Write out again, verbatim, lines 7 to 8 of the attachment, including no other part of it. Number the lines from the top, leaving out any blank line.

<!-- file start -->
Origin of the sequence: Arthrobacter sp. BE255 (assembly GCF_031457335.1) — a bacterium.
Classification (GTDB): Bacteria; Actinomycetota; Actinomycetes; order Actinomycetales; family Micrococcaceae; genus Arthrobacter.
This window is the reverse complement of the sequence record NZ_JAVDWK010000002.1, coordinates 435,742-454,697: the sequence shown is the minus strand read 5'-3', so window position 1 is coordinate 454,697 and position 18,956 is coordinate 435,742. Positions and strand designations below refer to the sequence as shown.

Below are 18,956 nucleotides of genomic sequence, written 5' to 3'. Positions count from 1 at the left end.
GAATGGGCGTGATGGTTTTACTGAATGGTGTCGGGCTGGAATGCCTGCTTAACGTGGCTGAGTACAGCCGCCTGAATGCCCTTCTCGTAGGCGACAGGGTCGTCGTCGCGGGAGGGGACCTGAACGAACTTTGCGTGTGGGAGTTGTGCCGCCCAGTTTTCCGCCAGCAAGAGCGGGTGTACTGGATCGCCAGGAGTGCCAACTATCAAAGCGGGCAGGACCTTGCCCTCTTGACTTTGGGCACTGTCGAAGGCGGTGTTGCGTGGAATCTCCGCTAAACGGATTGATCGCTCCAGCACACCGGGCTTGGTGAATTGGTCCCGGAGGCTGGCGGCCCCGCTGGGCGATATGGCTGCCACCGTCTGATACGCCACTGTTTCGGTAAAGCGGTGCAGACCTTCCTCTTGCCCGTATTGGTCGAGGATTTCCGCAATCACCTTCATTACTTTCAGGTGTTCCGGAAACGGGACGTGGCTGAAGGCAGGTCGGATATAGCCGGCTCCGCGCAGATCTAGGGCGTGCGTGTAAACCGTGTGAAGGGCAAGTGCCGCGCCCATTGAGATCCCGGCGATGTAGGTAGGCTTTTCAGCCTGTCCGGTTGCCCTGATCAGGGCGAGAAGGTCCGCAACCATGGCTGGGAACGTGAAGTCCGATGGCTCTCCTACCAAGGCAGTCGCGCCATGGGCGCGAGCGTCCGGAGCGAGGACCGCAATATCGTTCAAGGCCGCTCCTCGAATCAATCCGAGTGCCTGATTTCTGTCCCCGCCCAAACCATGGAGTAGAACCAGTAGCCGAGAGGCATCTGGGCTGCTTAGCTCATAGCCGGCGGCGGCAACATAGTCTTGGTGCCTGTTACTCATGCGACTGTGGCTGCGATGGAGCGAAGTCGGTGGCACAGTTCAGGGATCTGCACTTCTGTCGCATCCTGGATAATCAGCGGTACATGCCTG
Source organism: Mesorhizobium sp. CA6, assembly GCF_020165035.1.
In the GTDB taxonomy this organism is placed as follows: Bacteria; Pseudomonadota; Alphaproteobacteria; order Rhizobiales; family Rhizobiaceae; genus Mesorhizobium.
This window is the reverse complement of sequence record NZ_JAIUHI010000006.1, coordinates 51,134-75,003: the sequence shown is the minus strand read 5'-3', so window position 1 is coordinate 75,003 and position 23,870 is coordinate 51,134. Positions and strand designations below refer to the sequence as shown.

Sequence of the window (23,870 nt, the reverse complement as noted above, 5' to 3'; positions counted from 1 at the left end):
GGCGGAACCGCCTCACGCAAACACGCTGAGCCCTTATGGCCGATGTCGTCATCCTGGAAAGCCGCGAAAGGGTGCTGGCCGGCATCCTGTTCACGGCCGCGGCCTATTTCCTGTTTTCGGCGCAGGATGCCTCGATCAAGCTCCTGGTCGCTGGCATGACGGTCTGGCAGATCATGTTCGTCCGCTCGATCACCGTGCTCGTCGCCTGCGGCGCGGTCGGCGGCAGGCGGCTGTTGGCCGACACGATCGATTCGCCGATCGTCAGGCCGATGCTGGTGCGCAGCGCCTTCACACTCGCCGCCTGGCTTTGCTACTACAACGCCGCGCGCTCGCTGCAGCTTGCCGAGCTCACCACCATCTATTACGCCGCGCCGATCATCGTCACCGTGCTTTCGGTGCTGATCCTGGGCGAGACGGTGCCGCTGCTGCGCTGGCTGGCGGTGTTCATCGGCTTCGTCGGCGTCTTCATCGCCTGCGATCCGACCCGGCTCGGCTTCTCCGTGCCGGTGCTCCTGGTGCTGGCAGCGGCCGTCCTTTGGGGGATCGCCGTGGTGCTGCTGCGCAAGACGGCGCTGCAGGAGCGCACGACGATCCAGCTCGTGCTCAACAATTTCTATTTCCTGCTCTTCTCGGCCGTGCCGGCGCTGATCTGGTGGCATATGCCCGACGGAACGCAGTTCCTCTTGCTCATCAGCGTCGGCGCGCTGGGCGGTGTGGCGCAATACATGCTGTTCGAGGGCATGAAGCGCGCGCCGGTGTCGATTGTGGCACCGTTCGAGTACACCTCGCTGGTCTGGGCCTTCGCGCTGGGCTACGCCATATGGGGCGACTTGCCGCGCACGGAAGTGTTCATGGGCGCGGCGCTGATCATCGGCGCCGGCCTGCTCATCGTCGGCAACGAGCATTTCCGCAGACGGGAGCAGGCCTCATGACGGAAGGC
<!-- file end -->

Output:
In the GTDB taxonomy this organism is placed as follows: Bacteria; Pseudomonadota; Alphaproteobacteria; order Rhizobiales; family Rhizobiaceae; genus Mesorhizobium.
This window is the reverse complement of sequence record NZ_JAIUHI010000006.1, coordinates 51,134-75,003: the sequence shown is the minus strand read 5'-3', so window position 1 is coordinate 75,003 and position 23,870 is coordinate 51,134. Positions and strand designations below refer to the sequence as shown.